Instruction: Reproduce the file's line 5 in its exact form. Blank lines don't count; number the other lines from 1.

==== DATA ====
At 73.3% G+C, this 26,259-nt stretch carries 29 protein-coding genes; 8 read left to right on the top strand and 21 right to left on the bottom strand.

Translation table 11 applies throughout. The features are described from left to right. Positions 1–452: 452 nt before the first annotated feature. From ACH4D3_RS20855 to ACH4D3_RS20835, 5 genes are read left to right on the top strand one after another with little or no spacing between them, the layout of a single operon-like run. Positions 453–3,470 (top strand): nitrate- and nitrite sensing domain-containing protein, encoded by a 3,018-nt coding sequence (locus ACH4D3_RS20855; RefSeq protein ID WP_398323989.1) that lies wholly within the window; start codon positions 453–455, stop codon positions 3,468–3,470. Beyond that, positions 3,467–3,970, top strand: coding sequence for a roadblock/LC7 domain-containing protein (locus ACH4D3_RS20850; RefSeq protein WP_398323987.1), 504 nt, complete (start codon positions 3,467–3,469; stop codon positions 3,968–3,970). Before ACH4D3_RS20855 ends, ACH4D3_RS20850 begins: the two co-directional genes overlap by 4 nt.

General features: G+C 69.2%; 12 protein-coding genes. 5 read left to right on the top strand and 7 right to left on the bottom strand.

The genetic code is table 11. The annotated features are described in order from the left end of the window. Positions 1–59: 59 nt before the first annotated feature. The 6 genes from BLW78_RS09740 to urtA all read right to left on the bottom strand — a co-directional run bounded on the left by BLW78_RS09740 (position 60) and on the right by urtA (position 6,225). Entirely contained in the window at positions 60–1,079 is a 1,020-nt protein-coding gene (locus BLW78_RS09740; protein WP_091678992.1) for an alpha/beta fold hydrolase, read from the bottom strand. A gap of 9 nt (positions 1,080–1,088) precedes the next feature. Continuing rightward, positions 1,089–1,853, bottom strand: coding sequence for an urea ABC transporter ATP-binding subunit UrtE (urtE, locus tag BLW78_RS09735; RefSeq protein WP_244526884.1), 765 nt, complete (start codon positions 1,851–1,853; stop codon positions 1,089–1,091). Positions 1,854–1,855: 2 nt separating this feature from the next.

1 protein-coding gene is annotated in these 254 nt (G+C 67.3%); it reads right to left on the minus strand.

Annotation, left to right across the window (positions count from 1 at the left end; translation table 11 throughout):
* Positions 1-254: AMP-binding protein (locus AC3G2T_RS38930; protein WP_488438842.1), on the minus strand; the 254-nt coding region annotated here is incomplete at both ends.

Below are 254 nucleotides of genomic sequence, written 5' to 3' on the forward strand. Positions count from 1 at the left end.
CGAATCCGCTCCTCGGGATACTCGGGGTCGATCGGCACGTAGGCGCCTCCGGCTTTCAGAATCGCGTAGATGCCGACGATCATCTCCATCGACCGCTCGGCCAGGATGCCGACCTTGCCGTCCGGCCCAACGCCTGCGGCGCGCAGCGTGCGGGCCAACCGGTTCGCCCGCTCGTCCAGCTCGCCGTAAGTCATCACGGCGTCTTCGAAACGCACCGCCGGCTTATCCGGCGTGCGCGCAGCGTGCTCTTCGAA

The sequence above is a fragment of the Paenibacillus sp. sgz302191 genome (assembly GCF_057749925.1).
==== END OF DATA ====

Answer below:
1 protein-coding gene is annotated in these 254 nt (G+C 67.3%); it reads right to left on the minus strand.